Latkes

LatkesWhile Channukah is still a couple of weeks away, given our family members’ busy schedules, and the plan that we would be celebrating my birthday, we decided to roll Channukah in.  And of course, Channukah would not be complete without latkes.  For those of you new to this delicious food, latkes are fried potato/onion pancakes, enjoyed traditionally with applesauce and/or sour cream, and in our family, also ketchup.  I learned to make latkes from my Grandma Gloria, and have been working on the technique ever since.  Making latkes is a bit time consuming but well worth it in the end.  I recommend making latkes for your first time with someone that has done it before.  But if you can’t find a seasoned fryer, do not fear, I will provide as many tips as I can along the way.  This is adapted from a Molly Katzen recipe and serves 10+ (with other food).

Here’s what you need:

6 large russet potatoes (about 5 pounds)

1 very large brown onion (or two large brown onions)

3/4 cup matzo meal (or breadcrumbs, but this is Jewish food, so matzo meal is the best)

6 egg whites or 4 whole eggs (I did egg whites and was told these were delish)

2 teaspoons salt

1 teaspoon pepper

lots of vegetable oil (I used safflower oil, which has a higher smoke point than canola, meaning it can get hotter without burning and getting funky, but canola works just fine too)

applesauce, sour cream, and ketchup for serving

Here’s what you do:

1.  Make the latke mixture:

  • Peel and wash your potatoes.  Then, grate your potatoes.  If you have a food processer with a grating attachment, this is best and easiest.  If not, get those arms working, and grate on the side of your cheese grater that you would do cheddar on.  Put in a very large bowl.
  • Peel your onion and grate it the same way you did the potatoes.  Add to the bowl.
  • Stir the matzo meal, salt, pepper and eggs into the potato/onion mixture.
  • Mix well and allow to settle in the fridge, 20 minutes up to overnight.

2. Time to cook the latkes.  Let’s get set up:

  • Preheat the oven to 250 degrees (to keep the latkes warm while you cook, unless people are eating all of them as you go).  Get a large baking dish, or a couple of cookie sheets.  Line with paper towels.
  • Set up two frying pans (to get all the latkes done in about 35-45 mins) or one frying pan (will probably take about an hour to an hour and a half) on your stove.  Put towels on the ground and the counter tops.  (See, I said I would provide tips).  Wear clothes you can wash in the machine – they will smell like oil.  Put your hair up.  Put on an apron.  Get your potato mixture out of the fridge.  (Don’t worry if it’s brown, that’s just the potatoes reacting to the air, and they will cook up beautifully.)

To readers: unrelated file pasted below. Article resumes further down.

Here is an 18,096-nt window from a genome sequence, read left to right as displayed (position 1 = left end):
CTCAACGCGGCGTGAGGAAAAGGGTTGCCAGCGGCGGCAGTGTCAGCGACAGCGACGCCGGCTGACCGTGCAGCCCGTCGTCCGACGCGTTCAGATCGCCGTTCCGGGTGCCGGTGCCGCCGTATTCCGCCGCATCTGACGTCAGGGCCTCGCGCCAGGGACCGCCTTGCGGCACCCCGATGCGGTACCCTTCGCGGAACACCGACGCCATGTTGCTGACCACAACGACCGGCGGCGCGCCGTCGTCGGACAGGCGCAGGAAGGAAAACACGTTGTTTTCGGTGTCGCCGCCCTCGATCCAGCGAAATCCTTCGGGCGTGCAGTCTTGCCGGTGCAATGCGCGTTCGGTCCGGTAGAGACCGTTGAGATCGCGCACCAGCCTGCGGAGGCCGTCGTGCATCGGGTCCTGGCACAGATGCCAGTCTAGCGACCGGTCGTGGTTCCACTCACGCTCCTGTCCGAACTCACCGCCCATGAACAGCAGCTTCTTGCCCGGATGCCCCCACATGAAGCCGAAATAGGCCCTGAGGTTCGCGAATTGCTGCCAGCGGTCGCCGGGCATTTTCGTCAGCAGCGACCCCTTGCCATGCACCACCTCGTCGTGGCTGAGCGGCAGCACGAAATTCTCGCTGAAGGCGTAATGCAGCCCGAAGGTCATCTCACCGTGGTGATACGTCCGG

3.  Pour about 1/4 inch oil into each pan (be sure the pans are dry).  Turn the heat up high and allow the oil to heat up and start sizzling – about 3-5 minutes.  Test to make sure the oil is hot enough by dropping a little potato mixture into the pan and making sure it sizzles all around.

4.  Using two spoons, take a large scoop of the potato mixture, squeezing off the excess liquid, and then drop it into the pan and pat it down into a flat pancake shape.  Continue until both pans are filled, allowing for space between each latke (about 1/4 – 1/2 an inch).  Allow the latkes to cook until the undersides are golden brown, about 2-4 minutes each.  When they are cooked, use a spatula to flip them over and brown on the other side.

5. When the second side is browned, transfer the latkes to the large baking pan lined with paper towels and put it in the oven.  (You will continue to add to the pan in the oven as you make more and more.)  Once you have a single layer of latkes on the paper towel, put another layer of paper towel on top and continue laying them in.Cooking the latkes

6.  It’s okay if the latkes in the pans cook at different speeds.  (In fact, it’s better, so you don’t burn all your latkes.)  Whenever one is ready to flip or is done, go for it.  And whenever a space opens up in a pan, add another latke to cook – no need to empty a pan before refilling.  And if the oil starts to get low (the bottom should always be fully coated) just add more and keep in mind that it needs to heat up a bit.  It’s okay to make some extra crispy and some a bit softer – your guests will all have different preferences.

7. Once you have finished cooking all the potato mixture, serve the latkes topped with applesauce, sour cream or ketchup.  (Also great with brisket juice.)

Enjoy!Latkes with Sour Cream and Apple Sauce

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One Response to Latkes

  1. Irene Altman says:

    The only problem is the SMELL. It gets in your hair, your clothes, etc. and stays for ever! PS: Happy belated b’day.

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